U.S. Equal Employment Opportunity Commission
Meeting of June 17, 2015 - Retaliation in the Workplace: Causes, Remedies, and Strategies for Prevention
Good Morning. My name is Anica Jones. I'm a trial attorney in the Memphis District Office of the Commission. I am assigned to the Nashville Area Office. I served as lead counsel in the case EEOC v. New Breed Logistics, a sexual harassment and retaliation lawsuit filed in U.S. District Court in Memphis, Tennessee in September 2010. My co-counsel, Trial Attorneys Matthew McCoy and Kelley Thomas, and I, tried the New Breed case before a Memphis jury in May 2013. As you know, the jury found in favor of EEOC on all claims and awarded the four claimants over $1.5M. New Breed appealed the verdict, but on April 22, 2015, the Sixth Circuit Court of Appeals affirmed the jury verdict. In doing so, the Sixth Circuit addressed an issue of first impression and established new law in the circuit: Telling a harassing supervisor to cease his harassing conduct constitutes protected activity. The appeal was handled by Appellate Attorneys Susan Oxford and Lorraine Davis. New Breed recently filed a petition for rehearing.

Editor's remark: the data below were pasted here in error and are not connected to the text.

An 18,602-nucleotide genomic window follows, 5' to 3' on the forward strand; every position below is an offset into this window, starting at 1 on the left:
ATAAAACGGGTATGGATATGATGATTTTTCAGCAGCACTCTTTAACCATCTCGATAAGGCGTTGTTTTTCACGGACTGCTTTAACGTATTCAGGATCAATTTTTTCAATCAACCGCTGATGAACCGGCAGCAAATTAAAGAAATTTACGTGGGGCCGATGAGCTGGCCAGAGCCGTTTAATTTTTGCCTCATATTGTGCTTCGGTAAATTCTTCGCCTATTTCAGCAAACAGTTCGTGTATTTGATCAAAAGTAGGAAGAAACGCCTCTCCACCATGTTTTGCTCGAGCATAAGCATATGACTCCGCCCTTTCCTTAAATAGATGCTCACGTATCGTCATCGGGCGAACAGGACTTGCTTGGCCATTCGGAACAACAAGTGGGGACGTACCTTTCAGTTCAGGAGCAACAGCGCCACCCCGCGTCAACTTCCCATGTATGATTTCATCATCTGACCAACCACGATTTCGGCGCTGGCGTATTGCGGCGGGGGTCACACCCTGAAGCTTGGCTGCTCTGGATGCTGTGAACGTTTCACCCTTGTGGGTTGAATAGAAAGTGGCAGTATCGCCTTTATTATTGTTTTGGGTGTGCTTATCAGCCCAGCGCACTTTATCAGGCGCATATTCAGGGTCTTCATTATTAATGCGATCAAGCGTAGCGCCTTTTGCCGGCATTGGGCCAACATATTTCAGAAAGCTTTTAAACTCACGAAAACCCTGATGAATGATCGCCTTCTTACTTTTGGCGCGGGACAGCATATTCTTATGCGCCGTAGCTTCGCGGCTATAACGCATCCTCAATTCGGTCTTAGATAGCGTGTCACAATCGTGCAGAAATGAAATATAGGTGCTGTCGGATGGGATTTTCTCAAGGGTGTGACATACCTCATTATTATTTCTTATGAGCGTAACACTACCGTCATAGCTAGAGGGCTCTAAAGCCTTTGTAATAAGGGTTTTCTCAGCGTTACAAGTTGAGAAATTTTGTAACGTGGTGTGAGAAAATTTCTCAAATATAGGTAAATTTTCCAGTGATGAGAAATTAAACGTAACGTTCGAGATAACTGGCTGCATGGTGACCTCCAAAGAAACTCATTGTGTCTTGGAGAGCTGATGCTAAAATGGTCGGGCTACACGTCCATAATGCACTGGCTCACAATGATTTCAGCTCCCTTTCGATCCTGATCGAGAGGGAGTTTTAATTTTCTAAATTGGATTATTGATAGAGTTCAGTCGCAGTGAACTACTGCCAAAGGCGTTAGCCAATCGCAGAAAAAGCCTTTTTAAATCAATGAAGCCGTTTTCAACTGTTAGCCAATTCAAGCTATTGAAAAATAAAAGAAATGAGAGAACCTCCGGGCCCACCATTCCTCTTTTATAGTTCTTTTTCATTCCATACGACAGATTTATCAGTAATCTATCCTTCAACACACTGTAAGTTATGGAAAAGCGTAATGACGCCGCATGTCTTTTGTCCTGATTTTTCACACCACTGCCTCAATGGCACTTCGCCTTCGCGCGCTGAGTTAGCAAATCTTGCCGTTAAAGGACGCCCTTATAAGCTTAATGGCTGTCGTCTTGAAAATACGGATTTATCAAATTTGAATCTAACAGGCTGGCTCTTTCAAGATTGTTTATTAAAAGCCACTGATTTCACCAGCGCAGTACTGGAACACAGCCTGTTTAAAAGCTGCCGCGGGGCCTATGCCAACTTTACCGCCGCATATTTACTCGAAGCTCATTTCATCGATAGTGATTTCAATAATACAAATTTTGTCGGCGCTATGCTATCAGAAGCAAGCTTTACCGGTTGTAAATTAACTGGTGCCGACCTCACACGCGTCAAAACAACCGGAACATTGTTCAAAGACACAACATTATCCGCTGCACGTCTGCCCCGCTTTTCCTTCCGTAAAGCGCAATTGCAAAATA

This case began when Charging Party Tiffany Pete filed a charge of discrimination against New Breed in June 2008, approximately one month after she was discharged in retaliation for complaining about sexual harassment by a New Breed's warehouse supervisor. Ms. Pete alleged she asked the harassing supervisor to stop the behavior, but he never would. Ms. Pete called New Breed's anonymous hotline and reported the harassment. Shortly thereafter, the supervisor caused New Breed to transfer Ms. Pete and another employee, Capricious Pearson, from that supervisor's department. After their transfer, New Breed fired them within a week.